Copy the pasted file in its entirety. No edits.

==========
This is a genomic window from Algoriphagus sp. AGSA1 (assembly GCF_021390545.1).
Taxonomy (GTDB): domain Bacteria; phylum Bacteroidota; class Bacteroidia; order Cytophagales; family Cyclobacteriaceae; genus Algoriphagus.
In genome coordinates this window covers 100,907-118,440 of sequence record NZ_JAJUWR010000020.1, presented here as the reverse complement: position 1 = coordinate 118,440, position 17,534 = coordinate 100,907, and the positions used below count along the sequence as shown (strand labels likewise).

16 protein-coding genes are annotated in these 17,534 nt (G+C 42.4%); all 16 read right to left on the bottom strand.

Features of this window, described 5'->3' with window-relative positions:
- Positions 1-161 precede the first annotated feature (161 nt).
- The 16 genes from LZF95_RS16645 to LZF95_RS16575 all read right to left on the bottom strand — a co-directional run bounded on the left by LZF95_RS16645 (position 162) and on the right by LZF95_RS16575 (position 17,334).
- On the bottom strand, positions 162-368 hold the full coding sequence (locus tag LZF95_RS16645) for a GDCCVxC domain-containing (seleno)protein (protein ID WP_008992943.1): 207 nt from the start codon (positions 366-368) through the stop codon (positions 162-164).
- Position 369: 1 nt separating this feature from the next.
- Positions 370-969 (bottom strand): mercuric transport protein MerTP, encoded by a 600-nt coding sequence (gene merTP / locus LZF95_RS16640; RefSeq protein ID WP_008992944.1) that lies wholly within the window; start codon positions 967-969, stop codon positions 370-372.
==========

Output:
This is a genomic window from Algoriphagus sp. AGSA1 (assembly GCF_021390545.1).
Taxonomy (GTDB): domain Bacteria; phylum Bacteroidota; class Bacteroidia; order Cytophagales; family Cyclobacteriaceae; genus Algoriphagus.
In genome coordinates this window covers 100,907-118,440 of sequence record NZ_JAJUWR010000020.1, presented here as the reverse complement: position 1 = coordinate 118,440, position 17,534 = coordinate 100,907, and the positions used below count along the sequence as shown (strand labels likewise).

16 protein-coding genes are annotated in these 17,534 nt (G+C 42.4%); all 16 read right to left on the bottom strand.

Features of this window, described 5'->3' with window-relative positions:
- Positions 1-161 precede the first annotated feature (161 nt).
- The 16 genes from LZF95_RS16645 to LZF95_RS16575 all read right to left on the bottom strand — a co-directional run bounded on the left by LZF95_RS16645 (position 162) and on the right by LZF95_RS16575 (position 17,334).
- On the bottom strand, positions 162-368 hold the full coding sequence (locus tag LZF95_RS16645) for a GDCCVxC domain-containing (seleno)protein (protein ID WP_008992943.1): 207 nt from the start codon (positions 366-368) through the stop codon (positions 162-164).
- Position 369: 1 nt separating this feature from the next.
- Positions 370-969 (bottom strand): mercuric transport protein MerTP, encoded by a 600-nt coding sequence (gene merTP / locus LZF95_RS16640; RefSeq protein ID WP_008992944.1) that lies wholly within the window; start codon positions 967-969, stop codon positions 370-372.